The device that’s setup consists of a passive infra red(PIR) motion detection sensor which is attached to the system. The PIR motion detection sensor essentially calculates the Infra red light which is given out from things that are kept in its field of view. Within the PIR sensor system a pyro electric crystal is placed which would measure the heat that is given out from any object, and in case of humans the heat that’s given out from the human body. The heat energy is in fact emitted as radiations from any object. The hotter the object or a body the more the radiations or heat energy that’s dissipated from the body and these are transmitted in infra red wavelengths. Once these infra red waves enter the sensor it can essentially detect the presence of an object in its vicinity. A PIR sensor would record the movements from people around it. Once a person comes near the sensor there would be a kind of variation within the temperature that is sensed by the sensor as there would be difference between the body temperature and the room temperature. And once this difference is detected within the sensors field of range it can stimulate a change in voltage within its output which would result in producing alarm. A differential detection method is implemented by the PIR sensor. Usually the crystals and the sensors are covered by fresnel lenses which is transparent to IR waves and would prevent the chance of getting any false alarms that can be caused due to unwanted particles getting near the sensor. And also a fresnel lens can help to focus the IR waves to the sensor source. The variety of the accidents that’s occurring worldwide is increasing very rapidly but the amount of fatalities has reduced because of development of new generation devices developed by the automobile industry[8], Engineers had been chipping away on the surprising numbers of centres for a long term by designing air luggage and seat belts, more potent frame and special indoors designs to increase the protection of vehicles. However, the most effective way to secure a vehicle is to preserve vehicles from smashing into each other in the first place. To serve this purpose an obstacle detection gadget can be attached to the vehicle to prevent any kind of collision such that it can detect it way before the incident happens[9-10].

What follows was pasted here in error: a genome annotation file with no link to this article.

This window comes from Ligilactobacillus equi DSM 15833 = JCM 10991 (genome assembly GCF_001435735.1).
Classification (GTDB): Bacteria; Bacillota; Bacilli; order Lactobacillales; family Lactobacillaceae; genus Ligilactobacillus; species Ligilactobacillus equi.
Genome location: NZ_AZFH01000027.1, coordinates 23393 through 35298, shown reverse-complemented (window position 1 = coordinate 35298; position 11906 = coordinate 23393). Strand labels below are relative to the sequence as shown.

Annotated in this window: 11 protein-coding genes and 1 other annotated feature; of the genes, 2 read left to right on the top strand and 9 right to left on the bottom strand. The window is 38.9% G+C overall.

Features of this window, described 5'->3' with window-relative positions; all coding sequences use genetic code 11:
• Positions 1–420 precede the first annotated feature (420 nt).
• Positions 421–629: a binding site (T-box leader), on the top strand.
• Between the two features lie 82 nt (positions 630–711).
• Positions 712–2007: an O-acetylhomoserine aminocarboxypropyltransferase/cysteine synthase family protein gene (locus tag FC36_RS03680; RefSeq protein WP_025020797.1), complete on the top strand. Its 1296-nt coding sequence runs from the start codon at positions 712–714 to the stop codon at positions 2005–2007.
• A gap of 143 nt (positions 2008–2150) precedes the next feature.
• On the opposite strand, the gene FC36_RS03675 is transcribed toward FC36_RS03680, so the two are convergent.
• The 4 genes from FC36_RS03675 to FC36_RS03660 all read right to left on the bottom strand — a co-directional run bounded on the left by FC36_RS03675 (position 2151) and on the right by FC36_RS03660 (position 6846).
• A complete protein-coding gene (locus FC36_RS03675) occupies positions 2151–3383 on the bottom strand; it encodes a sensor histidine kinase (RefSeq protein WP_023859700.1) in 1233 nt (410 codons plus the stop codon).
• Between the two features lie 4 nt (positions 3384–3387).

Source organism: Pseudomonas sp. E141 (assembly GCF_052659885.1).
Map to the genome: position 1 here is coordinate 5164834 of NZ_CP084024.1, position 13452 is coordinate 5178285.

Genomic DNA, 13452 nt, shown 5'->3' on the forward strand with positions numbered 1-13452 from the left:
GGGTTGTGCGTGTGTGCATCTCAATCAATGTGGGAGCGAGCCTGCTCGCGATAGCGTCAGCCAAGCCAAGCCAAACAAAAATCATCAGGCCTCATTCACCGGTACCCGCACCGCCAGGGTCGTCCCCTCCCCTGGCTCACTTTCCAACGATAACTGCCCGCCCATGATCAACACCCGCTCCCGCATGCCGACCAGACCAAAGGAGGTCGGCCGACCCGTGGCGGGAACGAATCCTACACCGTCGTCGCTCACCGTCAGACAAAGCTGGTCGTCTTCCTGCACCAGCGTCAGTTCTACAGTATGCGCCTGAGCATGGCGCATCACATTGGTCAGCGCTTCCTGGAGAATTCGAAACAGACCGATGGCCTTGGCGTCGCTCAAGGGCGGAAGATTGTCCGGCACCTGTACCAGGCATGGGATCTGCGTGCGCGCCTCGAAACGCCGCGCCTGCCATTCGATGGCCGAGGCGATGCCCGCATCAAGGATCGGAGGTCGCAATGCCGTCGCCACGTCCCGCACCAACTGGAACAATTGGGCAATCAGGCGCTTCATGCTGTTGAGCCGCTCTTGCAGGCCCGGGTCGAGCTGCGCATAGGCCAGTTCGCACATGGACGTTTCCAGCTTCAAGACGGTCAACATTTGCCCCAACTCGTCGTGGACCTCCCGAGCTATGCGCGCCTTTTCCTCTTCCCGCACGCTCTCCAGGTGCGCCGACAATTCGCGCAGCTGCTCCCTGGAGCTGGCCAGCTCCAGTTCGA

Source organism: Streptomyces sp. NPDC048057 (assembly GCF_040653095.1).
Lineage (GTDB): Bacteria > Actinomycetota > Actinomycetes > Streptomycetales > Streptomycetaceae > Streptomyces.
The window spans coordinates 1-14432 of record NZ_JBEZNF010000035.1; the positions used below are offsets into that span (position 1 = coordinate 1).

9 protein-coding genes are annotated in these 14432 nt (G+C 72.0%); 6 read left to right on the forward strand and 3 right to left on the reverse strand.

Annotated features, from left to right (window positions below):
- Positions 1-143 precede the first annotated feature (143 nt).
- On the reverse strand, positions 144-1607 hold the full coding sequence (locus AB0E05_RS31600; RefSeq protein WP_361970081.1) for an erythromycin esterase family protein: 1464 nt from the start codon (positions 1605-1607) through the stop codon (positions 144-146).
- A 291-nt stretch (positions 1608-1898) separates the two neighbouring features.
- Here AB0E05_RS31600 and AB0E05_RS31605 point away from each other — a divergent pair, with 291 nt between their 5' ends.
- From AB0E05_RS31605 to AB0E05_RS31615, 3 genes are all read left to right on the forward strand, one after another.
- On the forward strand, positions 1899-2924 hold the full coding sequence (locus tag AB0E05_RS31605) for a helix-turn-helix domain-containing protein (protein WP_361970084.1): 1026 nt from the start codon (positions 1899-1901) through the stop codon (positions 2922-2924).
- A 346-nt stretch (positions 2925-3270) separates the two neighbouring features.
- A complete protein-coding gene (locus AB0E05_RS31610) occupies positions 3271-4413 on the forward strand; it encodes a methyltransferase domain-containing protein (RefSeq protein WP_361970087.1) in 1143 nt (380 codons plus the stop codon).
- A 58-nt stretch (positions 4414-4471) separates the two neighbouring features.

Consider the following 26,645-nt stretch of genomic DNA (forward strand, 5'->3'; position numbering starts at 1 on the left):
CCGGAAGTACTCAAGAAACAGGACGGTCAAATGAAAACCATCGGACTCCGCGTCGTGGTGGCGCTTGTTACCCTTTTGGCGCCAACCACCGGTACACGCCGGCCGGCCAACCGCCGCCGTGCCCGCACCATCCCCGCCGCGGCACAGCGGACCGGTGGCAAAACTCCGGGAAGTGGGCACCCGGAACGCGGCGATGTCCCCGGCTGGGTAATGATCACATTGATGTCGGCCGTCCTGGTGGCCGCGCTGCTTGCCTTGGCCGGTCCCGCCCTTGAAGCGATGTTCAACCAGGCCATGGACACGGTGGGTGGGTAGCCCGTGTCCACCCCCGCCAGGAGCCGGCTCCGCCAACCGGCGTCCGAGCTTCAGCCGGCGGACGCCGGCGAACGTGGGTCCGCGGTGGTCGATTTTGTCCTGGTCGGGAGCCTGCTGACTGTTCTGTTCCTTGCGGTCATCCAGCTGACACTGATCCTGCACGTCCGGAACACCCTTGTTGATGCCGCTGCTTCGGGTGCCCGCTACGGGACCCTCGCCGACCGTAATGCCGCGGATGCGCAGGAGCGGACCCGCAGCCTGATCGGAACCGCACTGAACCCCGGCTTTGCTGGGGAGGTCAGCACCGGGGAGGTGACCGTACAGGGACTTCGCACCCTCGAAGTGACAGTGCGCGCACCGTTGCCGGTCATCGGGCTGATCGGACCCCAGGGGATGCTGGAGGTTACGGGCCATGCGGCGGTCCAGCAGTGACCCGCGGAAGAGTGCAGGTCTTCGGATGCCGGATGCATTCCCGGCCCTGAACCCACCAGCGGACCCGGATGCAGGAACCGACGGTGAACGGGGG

Obstacle detection gadget uses Ultra sonic sensor for distance calculation. Advanced driver assistance machine use radar because of its merits like longer detection range, angular position, variety and ensured safety. A vision primarily based sensor is implanted for detecting the obstacle and fending off collision. The two crucial parts, which is the navigation and the obstacle avoidance part are processed on the equal time growing the efficiency of the system. The important objective is to detect the obstacles present beforehand of the automobile. The device alarms the transferring car to prevent collision. In this system ultrasonic sensor is implanted for the detection purpose as they can stumble on the object from the shifting vehicle even as the distance among the automobile and obstacle is detected and the gap is also accurately measured. The obstacle detection system is interfaced with a system which would voice commands at the output such the user will be aware of the surroundings while driving and if any obstacle is found particular voice commands can help the driver to easily navigate the vehicle. This can be of immense help particularly while trying the park the vehicle in a secure location and also while driving through heavy traffic. This is achieved by connecting the microcontroller to an Arduino android shield which when connected to an Android device through Bluetooth can give out voice commands through the connected speaker [11-12].